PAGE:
INDICATIONS AND USAGE
Spironolactone, an ingredient of ALDACTAZIDE, has been shown to be a tumorigen in chronic toxicity studies in rats (see Precautions section). ALDACTAZIDE should be used only in those conditions described below. Unnecessary use of this drug should be avoided.
ALDACTAZIDE is indicated for:
Edematous conditions for patients with:
Congestive heart failure:
- For the management of edema and sodium retention when the patient is only partially responsive to, or is intolerant of, other therapeutic measures;
- The treatment of diuretic-induced hypokalemia in patients with congestive heart failure when other measures are considered inappropriate;
- The treatment of patients with congestive heart failure taking digitalis when other therapies are considered inadequate or inappropriate.
Cirrhosis of the liver accompanied by edema and/or ascites:
- Aldosterone levels may be exceptionally high in this condition. ALDACTAZIDE is indicated for maintenance therapy together with bed rest and the restriction of fluid and sodium.
The nephrotic syndrome:
- For nephrotic patients when treatment of the underlying disease, restriction of fluid and sodium intake, and the use of other diuretics do not provide an adequate response.
- For patients with essential hypertension in whom other measures are considered inadequate or inappropriate;
- In hypertensive patients for the treatment of a diuretic-induced hypokalemia when other measures are considered inappropriate;
- ALDACTAZIDE is indicated for the treatment of hypertension, to lower blood pressure. Lowering blood pressure reduces the risk of fatal and nonfatal cardiovascular events, primarily strokes and myocardial infarctions. These benefits have been seen in controlled trials of antihypertensive drugs from a wide variety of pharmacologic classes, including the classes to which this drug principally belongs. There are no controlled trials demonstrating risk reduction with ALDACTAZIDE.
Control of high blood pressure should be part of comprehensive cardiovascular risk management, including, as appropriate, lipid control, diabetes management, antithrombotic therapy, smoking cessation, exercise, and limited sodium intake. Many patients will require more than one drug to achieve blood pressure goals. For specific advice on goals and management, see published guidelines, such as those of the National High Blood Pressure Education Program's Joint National Committee on Prevention, Detection, Evaluation, and Treatment of High Blood Pressure (JNC).
Numerous antihypertensive drugs, from a variety of pharmacologic classes and with different mechanisms of action, have been shown in randomized controlled trials to reduce cardiovascular morbidity and mortality, and it can be concluded that it is blood pressure reduction, and not some other pharmacologic property of the drugs, that is largely responsible for those benefits. The largest and most consistent cardiovascular outcome benefit has been a reduction in the risk of stroke, but reductions in myocardial infarction and cardiovascular mortality also have been seen regularly.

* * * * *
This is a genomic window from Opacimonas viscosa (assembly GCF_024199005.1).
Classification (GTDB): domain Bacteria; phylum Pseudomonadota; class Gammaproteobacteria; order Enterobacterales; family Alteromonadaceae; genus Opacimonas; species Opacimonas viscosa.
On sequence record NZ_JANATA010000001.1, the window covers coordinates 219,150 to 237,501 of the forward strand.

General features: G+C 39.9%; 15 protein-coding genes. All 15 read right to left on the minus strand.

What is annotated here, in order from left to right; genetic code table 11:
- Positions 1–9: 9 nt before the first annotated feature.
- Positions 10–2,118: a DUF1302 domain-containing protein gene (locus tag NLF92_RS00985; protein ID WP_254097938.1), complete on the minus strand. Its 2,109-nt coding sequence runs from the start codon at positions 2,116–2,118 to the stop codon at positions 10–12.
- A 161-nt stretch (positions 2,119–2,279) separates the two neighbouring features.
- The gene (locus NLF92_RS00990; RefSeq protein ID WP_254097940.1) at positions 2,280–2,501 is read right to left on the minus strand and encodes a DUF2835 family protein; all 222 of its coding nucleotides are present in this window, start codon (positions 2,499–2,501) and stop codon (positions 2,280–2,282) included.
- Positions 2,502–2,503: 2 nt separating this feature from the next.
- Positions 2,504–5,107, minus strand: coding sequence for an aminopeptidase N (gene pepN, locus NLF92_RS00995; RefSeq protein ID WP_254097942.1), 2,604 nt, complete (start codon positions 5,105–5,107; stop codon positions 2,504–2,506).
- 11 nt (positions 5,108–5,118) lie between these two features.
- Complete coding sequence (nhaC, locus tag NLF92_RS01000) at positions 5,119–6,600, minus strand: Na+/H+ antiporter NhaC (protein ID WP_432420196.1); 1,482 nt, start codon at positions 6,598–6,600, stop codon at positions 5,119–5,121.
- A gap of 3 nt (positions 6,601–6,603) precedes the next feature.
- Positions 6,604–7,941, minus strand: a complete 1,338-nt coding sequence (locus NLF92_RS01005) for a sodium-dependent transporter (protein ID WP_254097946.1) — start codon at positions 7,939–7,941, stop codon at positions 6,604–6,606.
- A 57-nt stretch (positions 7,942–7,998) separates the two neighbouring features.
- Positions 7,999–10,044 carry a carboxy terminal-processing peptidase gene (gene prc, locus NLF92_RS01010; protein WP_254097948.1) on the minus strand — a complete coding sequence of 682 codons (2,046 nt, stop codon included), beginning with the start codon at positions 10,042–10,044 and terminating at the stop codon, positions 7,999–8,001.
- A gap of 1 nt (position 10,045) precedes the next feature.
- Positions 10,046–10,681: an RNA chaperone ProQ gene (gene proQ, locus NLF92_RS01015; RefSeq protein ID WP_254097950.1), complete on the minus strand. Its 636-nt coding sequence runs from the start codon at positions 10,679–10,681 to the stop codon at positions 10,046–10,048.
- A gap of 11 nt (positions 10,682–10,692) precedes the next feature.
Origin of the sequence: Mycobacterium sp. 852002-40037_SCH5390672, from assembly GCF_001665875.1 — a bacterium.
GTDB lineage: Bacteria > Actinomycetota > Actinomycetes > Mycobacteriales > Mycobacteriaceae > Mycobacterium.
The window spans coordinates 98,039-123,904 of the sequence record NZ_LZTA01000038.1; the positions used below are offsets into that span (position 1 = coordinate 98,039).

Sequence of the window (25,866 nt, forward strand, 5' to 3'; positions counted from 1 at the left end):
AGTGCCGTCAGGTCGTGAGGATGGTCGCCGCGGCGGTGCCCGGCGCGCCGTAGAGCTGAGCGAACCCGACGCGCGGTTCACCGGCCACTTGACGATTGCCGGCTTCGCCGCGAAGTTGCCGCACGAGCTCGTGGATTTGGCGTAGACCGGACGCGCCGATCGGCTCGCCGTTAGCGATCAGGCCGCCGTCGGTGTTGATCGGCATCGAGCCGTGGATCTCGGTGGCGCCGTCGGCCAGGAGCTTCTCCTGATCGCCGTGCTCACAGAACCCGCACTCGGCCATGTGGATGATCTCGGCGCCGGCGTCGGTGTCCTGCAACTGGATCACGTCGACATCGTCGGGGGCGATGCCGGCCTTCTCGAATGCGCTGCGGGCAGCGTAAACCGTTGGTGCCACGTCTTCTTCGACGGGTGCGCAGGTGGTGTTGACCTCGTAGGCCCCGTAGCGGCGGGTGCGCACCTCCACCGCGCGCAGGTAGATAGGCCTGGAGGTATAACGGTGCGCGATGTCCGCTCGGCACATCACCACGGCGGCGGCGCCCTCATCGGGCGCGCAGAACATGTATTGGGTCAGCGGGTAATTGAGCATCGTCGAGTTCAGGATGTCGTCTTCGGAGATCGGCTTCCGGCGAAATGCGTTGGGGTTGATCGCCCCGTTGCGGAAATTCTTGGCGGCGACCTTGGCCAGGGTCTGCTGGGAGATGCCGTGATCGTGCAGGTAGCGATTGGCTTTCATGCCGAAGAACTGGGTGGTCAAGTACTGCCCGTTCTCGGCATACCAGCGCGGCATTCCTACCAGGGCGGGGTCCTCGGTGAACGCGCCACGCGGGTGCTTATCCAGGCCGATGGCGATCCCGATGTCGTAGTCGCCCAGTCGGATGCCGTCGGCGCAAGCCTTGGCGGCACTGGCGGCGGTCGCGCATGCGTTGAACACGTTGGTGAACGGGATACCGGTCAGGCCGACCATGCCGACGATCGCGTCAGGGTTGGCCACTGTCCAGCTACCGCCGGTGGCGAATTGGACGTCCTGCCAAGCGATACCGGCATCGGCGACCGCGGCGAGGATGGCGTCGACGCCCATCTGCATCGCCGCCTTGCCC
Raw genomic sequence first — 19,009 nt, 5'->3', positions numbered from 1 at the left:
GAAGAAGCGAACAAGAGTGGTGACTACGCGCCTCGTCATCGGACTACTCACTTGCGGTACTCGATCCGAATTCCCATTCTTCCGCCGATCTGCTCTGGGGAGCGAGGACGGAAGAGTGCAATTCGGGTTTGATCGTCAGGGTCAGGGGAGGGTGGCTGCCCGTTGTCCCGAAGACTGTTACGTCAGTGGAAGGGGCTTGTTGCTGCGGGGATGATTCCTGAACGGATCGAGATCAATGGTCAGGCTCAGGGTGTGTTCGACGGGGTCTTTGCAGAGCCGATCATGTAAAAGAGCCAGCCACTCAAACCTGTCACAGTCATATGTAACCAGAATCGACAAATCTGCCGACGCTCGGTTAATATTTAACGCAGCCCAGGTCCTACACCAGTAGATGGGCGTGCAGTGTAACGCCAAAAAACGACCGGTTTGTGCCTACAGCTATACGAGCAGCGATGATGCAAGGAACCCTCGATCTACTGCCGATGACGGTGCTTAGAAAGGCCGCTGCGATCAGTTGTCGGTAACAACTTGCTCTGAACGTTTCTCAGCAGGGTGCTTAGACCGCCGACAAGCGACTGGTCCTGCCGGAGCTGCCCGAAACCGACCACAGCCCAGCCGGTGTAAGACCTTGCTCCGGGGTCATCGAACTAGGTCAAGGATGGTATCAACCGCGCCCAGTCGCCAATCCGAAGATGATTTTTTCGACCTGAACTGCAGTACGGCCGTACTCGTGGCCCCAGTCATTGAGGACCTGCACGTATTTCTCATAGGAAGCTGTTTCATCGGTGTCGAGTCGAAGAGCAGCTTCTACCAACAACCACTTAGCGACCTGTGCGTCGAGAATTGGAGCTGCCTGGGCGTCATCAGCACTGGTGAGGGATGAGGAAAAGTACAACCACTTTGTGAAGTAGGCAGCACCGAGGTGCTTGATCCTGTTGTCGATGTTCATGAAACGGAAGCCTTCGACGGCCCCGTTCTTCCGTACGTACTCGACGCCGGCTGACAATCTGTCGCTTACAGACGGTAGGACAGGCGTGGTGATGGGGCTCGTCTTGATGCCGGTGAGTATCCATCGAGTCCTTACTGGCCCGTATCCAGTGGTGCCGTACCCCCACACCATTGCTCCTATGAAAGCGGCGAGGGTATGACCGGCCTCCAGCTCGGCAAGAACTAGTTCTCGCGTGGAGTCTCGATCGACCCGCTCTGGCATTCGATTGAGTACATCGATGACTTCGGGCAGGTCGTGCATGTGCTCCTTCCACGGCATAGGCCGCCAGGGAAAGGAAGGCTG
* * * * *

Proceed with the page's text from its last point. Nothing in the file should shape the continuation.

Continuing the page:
Elevated systolic or diastolic pressure causes increased cardiovascular risk, and the absolute risk increase per mmHg is greater at higher blood pressures, so that even modest reductions of severe hypertension can provide substantial benefit. Relative risk reduction from blood pressure reduction is similar across populations with varying absolute risk, so the absolute benefit is greater in patients who are at higher risk independent of their hypertension (for example, patients with diabetes or hyperlipidemia), and such patients would be expected to benefit from more aggressive treatment to a lower blood pressure goal.
Some antihypertensive drugs have smaller blood pressure effects (as monotherapy) in black patients, and many antihypertensive drugs have additional approved indications and effects (e.g., on angina, heart failure, or diabetic kidney disease). These considerations may guide selection of therapy.
Usage in Pregnancy
The routine use of diuretics in an otherwise healthy woman is inappropriate and exposes mother and fetus to unnecessary hazard. Diuretics do not prevent development of toxemia of pregnancy, and there is no satisfactory evidence that they are useful in the treatment of developing toxemia.
Edema during pregnancy may arise from pathologic causes or from the physiologic and mechanical consequences of pregnancy. ALDACTAZIDE is indicated in pregnancy when edema is due to pathologic causes just as it is in the absence of pregnancy (however, see Precautions: Pregnancy). Dependent edema in pregnancy, resulting from restriction of venous return by the expanded uterus, is properly treated through elevation of the lower extremities and use of support hose; use of diuretics to lower intravascular volume in this case is unsupported and unnecessary. There is hypervolemia during normal pregnancy which is not harmful to either the fetus or the mother (in the absence of cardiovascular disease), but which is associated with edema, including generalized edema, in the majority of pregnant women. If this edema produces discomfort, increased recumbency will often provide relief. In rare instances, this edema may cause extreme discomfort that is not relieved by rest. In these cases, a short course of diuretics may provide relief and may be appropriate.